It was my first experience of a sacrament, my first experience of the visceral and sometimes awful way grace comes to us through them. Her baptism was my first fumbling step along a path of sanctification. In many ways, it was a fork in my life. Until then, I was allowing myself to be drawn along by vague notions and circumstance, but once my child was Catholic, I was all in. I’d never leave the Church, because I’d never leave her. In promising to do my best to get her soul to God, I swore an allegiance to the Church that I will not break. There was no certainty that I would raise my child Catholic before Sienna was baptized, but I’m certain that I would not have converted if her baptism was utterly refused.
In researching this post, I confess that I was shocked and somewhat appalled to find that, in fact, the Church does not require that parents be free from mortal sin, sacramentally married, or even Catholic. The Catechism says only that “for the grace of Baptism to unfold, the parents’ help is important (CCC 1255).”
It also says this:
Born with a fallen human nature and tainted by original sin, children also have need of the new birth in Baptism to be freed from the power of darkness and brought into the realm of the freedom of the children of God, to which all men are called.The sheer gratuitousness of the grace of salvation is particularly manifest in infant Baptism. The Church and the parents would deny a child the priceless grace of becoming a child of God were they not to confer Baptism shortly after birth.
Christian parents will recognize that this practice also accords with their role as nurturers of the life that God has entrusted to them.
The Lord himself affirms that Baptism is necessary for salvation. He also commands his disciples to proclaim the Gospel to all nations and to baptize them. Baptism is necessary for salvation for those to whom the Gospel has been proclaimed and who have had the possibility of asking for this sacrament. The Church does not know of any means other than Baptism that assures entry into eternal beatitude; this is why she takes care not to neglect the mission she has received from the Lord to see that all who can be baptized are “reborn of water and the Spirit.” God has bound salvation to the sacrament of Baptism, but he himself is not bound by his sacraments.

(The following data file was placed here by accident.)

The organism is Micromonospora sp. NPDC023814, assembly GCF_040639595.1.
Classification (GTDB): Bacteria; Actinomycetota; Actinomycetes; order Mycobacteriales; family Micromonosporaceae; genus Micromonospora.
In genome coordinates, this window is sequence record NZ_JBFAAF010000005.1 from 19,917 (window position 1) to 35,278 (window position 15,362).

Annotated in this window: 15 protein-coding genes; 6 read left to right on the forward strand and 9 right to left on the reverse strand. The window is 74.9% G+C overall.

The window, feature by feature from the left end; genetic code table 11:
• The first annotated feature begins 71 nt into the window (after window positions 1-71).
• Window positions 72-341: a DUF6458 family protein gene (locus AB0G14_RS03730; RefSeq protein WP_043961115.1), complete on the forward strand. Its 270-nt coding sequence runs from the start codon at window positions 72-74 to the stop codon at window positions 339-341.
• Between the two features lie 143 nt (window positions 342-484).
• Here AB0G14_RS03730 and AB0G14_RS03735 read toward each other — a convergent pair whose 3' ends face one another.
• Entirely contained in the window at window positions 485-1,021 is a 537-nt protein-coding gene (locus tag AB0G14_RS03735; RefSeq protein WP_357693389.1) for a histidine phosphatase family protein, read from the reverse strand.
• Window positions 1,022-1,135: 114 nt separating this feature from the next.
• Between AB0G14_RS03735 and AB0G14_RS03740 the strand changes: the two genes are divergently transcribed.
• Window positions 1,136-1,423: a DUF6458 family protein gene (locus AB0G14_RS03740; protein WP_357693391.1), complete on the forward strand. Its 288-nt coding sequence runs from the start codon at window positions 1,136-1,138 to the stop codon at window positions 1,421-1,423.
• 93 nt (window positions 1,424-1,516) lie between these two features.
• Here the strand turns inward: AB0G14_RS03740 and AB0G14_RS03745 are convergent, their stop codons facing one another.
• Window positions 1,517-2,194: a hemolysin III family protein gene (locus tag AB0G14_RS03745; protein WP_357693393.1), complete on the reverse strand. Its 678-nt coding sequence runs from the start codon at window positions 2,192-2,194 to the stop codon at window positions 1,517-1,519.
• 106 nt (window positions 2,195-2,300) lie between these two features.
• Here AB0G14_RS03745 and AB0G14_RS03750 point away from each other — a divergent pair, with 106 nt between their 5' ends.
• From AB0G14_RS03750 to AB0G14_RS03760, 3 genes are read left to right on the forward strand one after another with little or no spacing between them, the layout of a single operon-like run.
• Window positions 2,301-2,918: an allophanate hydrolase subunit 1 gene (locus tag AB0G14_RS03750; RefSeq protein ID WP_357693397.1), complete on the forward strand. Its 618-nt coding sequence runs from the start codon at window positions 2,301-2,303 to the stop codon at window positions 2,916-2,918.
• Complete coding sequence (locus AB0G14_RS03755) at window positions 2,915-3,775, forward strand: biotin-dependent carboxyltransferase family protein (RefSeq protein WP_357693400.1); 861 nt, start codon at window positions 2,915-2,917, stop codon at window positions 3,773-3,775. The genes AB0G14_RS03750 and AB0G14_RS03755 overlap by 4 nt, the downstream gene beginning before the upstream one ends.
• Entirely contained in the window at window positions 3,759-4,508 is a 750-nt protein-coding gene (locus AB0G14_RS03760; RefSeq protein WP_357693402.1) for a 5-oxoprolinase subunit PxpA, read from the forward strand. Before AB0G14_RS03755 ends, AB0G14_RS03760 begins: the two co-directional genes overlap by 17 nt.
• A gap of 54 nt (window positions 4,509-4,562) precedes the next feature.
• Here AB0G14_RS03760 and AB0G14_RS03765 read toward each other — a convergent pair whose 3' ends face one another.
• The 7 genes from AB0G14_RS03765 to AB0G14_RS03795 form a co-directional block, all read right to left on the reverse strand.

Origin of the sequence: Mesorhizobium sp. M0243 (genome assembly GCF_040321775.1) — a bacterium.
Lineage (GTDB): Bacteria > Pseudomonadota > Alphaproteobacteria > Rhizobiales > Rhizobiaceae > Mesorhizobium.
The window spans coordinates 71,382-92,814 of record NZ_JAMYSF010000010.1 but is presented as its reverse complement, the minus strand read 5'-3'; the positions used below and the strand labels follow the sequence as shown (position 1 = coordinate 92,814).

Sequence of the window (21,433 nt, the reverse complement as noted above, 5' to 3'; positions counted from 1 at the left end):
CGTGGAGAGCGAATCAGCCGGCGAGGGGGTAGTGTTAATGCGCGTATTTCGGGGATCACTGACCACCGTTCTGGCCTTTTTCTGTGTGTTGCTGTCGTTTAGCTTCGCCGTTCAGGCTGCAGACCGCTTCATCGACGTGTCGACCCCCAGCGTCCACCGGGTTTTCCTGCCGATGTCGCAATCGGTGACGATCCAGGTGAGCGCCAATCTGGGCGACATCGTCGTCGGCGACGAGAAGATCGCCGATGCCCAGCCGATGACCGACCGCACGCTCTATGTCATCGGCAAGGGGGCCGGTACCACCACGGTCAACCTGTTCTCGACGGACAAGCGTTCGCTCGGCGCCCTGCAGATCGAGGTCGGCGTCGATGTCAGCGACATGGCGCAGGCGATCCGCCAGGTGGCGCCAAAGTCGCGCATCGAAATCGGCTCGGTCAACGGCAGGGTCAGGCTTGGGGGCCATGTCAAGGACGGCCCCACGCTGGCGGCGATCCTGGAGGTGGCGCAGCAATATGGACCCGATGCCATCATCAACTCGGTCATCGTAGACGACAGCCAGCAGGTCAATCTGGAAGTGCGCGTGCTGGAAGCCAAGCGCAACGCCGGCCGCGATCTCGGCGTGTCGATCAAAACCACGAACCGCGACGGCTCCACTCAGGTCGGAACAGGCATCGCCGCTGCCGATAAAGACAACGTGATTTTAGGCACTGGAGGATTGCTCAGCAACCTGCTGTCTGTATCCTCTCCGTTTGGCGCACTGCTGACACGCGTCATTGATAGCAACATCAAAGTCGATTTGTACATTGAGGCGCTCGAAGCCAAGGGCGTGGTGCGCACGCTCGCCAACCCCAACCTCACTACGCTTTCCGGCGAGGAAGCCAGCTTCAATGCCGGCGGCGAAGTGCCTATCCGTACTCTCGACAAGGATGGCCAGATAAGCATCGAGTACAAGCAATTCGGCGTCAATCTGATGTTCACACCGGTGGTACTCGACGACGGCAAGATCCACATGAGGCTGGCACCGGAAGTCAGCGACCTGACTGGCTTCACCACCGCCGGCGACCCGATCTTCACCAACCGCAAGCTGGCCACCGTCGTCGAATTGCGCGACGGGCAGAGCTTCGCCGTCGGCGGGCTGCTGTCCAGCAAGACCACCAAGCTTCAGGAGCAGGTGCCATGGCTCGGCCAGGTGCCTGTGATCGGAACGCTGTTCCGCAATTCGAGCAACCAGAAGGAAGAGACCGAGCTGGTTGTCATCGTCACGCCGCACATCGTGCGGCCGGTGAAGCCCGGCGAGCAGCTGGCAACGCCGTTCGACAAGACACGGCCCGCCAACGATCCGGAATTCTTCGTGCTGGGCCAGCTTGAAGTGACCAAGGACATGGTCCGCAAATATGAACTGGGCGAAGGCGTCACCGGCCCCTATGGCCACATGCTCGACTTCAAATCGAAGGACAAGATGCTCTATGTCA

(CCC 1257, bold emphasis mine)
In fact, the only mention of parental requirements is in the Code of Canon Law.
The parents or at least one of them or the person who legitimately takes their place must consent.
There must be a founded hope that the infant will be brought up in the Catholic religion; if such hope is altogether lacking, the baptism is to be delayed according to the prescripts of particular law after the parents have been advised about the reason.
An infant of Catholic parents or even of non-Catholic parents is baptized licitly in danger of death even against the will of the parents.
(CIC, c.868, §1)